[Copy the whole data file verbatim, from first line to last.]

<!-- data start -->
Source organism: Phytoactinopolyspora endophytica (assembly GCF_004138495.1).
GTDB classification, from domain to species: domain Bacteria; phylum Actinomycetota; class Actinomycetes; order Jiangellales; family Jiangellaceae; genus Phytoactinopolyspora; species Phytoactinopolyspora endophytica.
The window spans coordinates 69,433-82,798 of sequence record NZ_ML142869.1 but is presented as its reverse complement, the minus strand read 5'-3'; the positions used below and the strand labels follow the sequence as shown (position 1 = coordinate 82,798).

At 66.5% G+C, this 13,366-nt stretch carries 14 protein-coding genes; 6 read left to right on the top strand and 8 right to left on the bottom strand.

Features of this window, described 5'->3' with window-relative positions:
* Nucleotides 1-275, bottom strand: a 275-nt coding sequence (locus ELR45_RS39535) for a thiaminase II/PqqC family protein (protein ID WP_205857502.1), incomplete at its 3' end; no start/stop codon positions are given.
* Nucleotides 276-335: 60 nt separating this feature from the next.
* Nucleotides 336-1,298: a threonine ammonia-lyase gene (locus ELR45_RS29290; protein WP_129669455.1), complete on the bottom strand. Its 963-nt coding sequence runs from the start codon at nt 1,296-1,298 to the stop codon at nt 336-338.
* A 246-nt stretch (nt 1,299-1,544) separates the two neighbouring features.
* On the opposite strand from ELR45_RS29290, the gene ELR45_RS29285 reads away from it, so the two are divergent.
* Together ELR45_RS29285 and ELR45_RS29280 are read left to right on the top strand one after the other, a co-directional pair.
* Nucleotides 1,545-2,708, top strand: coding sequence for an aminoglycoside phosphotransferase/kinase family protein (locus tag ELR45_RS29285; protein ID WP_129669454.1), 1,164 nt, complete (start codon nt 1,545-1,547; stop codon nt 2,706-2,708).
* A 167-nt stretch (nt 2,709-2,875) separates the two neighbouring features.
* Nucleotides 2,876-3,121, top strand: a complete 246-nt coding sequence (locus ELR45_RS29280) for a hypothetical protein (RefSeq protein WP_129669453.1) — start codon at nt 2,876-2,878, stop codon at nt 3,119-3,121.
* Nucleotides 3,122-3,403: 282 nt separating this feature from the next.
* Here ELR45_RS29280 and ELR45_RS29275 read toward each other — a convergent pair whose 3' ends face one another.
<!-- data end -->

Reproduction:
Source organism: Phytoactinopolyspora endophytica (assembly GCF_004138495.1).
GTDB classification, from domain to species: domain Bacteria; phylum Actinomycetota; class Actinomycetes; order Jiangellales; family Jiangellaceae; genus Phytoactinopolyspora; species Phytoactinopolyspora endophytica.
The window spans coordinates 69,433-82,798 of sequence record NZ_ML142869.1 but is presented as its reverse complement, the minus strand read 5'-3'; the positions used below and the strand labels follow the sequence as shown (position 1 = coordinate 82,798).

At 66.5% G+C, this 13,366-nt stretch carries 14 protein-coding genes; 6 read left to right on the top strand and 8 right to left on the bottom strand.

Features of this window, described 5'->3' with window-relative positions:
* Nucleotides 1-275, bottom strand: a 275-nt coding sequence (locus ELR45_RS39535) for a thiaminase II/PqqC family protein (protein ID WP_205857502.1), incomplete at its 3' end; no start/stop codon positions are given.
* Nucleotides 276-335: 60 nt separating this feature from the next.
* Nucleotides 336-1,298: a threonine ammonia-lyase gene (locus ELR45_RS29290; protein WP_129669455.1), complete on the bottom strand. Its 963-nt coding sequence runs from the start codon at nt 1,296-1,298 to the stop codon at nt 336-338.
* A 246-nt stretch (nt 1,299-1,544) separates the two neighbouring features.
* On the opposite strand from ELR45_RS29290, the gene ELR45_RS29285 reads away from it, so the two are divergent.
* Together ELR45_RS29285 and ELR45_RS29280 are read left to right on the top strand one after the other, a co-directional pair.
* Nucleotides 1,545-2,708, top strand: coding sequence for an aminoglycoside phosphotransferase/kinase family protein (locus tag ELR45_RS29285; protein ID WP_129669454.1), 1,164 nt, complete (start codon nt 1,545-1,547; stop codon nt 2,706-2,708).
* A 167-nt stretch (nt 2,709-2,875) separates the two neighbouring features.
* Nucleotides 2,876-3,121, top strand: a complete 246-nt coding sequence (locus ELR45_RS29280) for a hypothetical protein (RefSeq protein WP_129669453.1) — start codon at nt 2,876-2,878, stop codon at nt 3,119-3,121.
* Nucleotides 3,122-3,403: 282 nt separating this feature from the next.
* Here ELR45_RS29280 and ELR45_RS29275 read toward each other — a convergent pair whose 3' ends face one another.